Saturday , 15 December 2018
Thirty years after Mandovi Bridge collapse

Thirty years after Mandovi Bridge collapse

Nandkumar Kamat
July 5, 1986 is important date in history of pre-stressed concrete bridges built with Russian design and French Freyssinet structural construction technology. Our hundred year old house at Bondir, Calapur with thick walls of mud, located three kilometres away from Old Mandovi bridge shook for a minute that day, like it was a mini earthquake. We also heard the loud ‘thud’ clearly, reverberating with the collapse of the two spans of the bridge. The shock waves had definitely travelled fast through soft sandy soil. “Did you hear it?” I asked my mother. “Yes, may be a big banyan tree has come down in the village,” she replied.
This article is a grim technical reminder of 30th anniversary of collapse of Mandovi or Nehru Bridge on July 5, 1986. It was a major engineering disaster in India. Science of building bridges has undergone a revolutionary change in last 30 years. But no lessons were learnt in Goa – except changing the design from T-shaped cantilevers to ‘simply supported’. Government, people and engineering professionals have forgotten the report of late Justice Devidatta Mangesh Rege (1923-2013) commission appointed by government of Goa in 1986 to conduct a judicial inquiry into the causes of the disaster.
A Amtrthanathan, former assistant executive engineer, TWAD Senior Civil Engineering Nagercoil, India later made a study of Mandovi Bridge collapse. He observed: “The main reason for the corrosion thin layer of deck “in-situ” concrete wherein the pre-stressed High Tensile steel cables were embedded and the fact the most of the cables were not cement grouted to protect the wires and seal of the voids between the individual HT wires (a bundle of 12 wires of 7mm diameter from a cable) and the sheathing pipe through which the cables were threaded. Sixteen years of water seeping through the porous in-situ concrete deck, past the pre-stressed cable, corroded them leaving only rest powder in many places and thin corroded HT wire sections to hold the precast concrete segment in place. There were complains in areas under the bridge during the rains just like roofs leaking in modern RCC buildings”.
What were the causes of collapse: “The most portable collapse mechanism was that of the pre-stressed cable above pier 1 (Panaji side) were totally corroded. This could be seen in the inspection at the top of the inclined deck, as well as cable that were lying below – adjacent to the pier 1. The five precast concrete segments on the Porvorim side cantilever attached to pier 1 collapsed. Therefore on the Panaji side, the precast concrete segment along with the massive counterweight concrete block caused an unbalancing force on pier 1 and the pier bars snapped at one lift below the cantilever topping the unbalanced load onto the ground, crushing amongst people in a boat below.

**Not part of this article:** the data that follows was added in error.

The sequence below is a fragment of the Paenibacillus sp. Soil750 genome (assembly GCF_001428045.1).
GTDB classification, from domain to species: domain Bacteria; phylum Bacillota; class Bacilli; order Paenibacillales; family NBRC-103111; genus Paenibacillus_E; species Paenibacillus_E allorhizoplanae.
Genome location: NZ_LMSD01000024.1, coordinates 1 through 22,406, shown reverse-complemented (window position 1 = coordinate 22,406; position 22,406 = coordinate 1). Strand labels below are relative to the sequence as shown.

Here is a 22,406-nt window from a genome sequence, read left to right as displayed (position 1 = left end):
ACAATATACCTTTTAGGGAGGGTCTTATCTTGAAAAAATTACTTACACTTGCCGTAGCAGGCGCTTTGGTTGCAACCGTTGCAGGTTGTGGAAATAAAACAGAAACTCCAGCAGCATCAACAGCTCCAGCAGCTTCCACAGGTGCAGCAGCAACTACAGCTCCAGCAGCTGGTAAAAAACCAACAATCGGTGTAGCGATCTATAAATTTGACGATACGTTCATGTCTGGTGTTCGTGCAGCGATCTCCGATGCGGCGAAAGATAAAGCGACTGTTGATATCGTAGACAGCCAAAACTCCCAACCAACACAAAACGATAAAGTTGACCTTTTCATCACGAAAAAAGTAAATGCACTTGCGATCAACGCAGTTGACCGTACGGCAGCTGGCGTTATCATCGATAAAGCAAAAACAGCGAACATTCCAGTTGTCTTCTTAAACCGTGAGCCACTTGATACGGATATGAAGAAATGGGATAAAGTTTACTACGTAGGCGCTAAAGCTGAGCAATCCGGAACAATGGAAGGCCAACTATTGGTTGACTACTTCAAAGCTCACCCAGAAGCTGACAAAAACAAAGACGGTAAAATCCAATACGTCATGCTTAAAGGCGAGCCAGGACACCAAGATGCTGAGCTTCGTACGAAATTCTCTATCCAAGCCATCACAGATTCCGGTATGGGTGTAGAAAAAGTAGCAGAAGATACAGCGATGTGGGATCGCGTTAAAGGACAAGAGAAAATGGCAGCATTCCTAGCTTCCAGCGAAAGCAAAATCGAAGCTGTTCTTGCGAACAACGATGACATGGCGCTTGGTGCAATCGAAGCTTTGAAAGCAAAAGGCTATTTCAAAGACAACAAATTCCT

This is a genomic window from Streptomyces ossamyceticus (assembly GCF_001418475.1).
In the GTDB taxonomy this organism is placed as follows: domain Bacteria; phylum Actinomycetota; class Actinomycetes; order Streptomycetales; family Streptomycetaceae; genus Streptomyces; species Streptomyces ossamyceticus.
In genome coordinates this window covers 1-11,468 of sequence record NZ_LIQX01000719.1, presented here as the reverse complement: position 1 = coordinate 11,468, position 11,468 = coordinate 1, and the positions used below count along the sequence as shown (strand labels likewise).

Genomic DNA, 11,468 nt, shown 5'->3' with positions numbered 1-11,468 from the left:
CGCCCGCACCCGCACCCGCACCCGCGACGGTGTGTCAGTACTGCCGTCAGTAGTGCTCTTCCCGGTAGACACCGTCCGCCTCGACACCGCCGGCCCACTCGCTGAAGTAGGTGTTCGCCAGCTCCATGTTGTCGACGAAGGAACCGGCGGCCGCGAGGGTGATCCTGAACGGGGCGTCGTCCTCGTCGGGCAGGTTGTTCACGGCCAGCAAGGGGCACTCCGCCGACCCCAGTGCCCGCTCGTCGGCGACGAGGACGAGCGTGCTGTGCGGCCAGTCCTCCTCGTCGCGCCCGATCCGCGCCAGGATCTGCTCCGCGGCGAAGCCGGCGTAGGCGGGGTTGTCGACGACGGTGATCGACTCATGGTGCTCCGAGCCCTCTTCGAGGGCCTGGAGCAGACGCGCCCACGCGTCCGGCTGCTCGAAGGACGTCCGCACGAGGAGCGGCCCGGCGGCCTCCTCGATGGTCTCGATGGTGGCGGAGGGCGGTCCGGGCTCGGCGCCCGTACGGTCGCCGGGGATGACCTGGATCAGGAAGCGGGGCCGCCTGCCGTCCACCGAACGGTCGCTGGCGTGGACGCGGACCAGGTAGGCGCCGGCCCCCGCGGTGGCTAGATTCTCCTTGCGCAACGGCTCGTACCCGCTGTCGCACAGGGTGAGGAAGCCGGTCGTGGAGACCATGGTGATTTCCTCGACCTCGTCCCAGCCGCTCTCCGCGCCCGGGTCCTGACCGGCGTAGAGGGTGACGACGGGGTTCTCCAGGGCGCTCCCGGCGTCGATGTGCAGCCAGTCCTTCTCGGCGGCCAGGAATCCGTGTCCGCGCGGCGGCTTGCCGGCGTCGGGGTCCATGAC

While the Porvorim side cantilever precast elements of pier 1 came down, they also pulled down the adjacent precast segment of pier 2 on the Panaji side cantilever, as they were linked by means of the deck concrete wearing coat and bitumen coat and bitumen top. Obviously, the pre-stressed cables above pier 2 were also corroded. This resulted in unbalancing pier 2 that also snapped at one lift below the cantilever which topped and somersaulted into the water below on the Porvorim side.
“Rege commission had asked Central Electrochemical Research institute to examine the bridge material for corrosion. They were shocked to find that saline beach sand was used in the concrete mix and salty river water was used for curing. One of the most important finding of Rege commission was taking utmost care in correct RCC mix, grouting of steel cables and prevention of corrosion.
The bridge was inaugurated without any mandatory ‘load testing’. When the concerned PWD chief engineer was questioned by Justice Rege, he had admitted that he was afraid that load testing could have caused collapse of the bridge. Still it was a miracle that the bridge certified without load testing gave service for 17 years. The Zuari Bridge built with similar design is much more corroded and somehow has survived despite indicating high stress and vibrations.
Bridges in Goa are subject to a highly humid, tropical, salt rich, corrosive environment and are not built in accordance with science of deteriology. Bridge deteriologists examine the causes of wear, tear of bridges due to physical, chemical, atmospheric and biological factors and suggest the remedies. Zuari, Borim bridges are already endangered.
Any RCC bridge in Goa needs to pass the standard deteriological tests. Preventive measures against salinity induced corrosion need to be built in. Corrosion resistant cement needs to be used. Novel corrosion inhibitors need to be incorporated. The water used for RCC mixture and for curing of structures need to be totally free from dissolved salts and chlorine. Curing period should not be shortened so that final structure becomes rock hard without any micro-cavities. Bridges including all metal joints need to be protected with outer thick coating of anti-corrosion paints. But 30 years after Mandovi bridge collapse, it is sad to see that the Rege commission report still remains without implementation.

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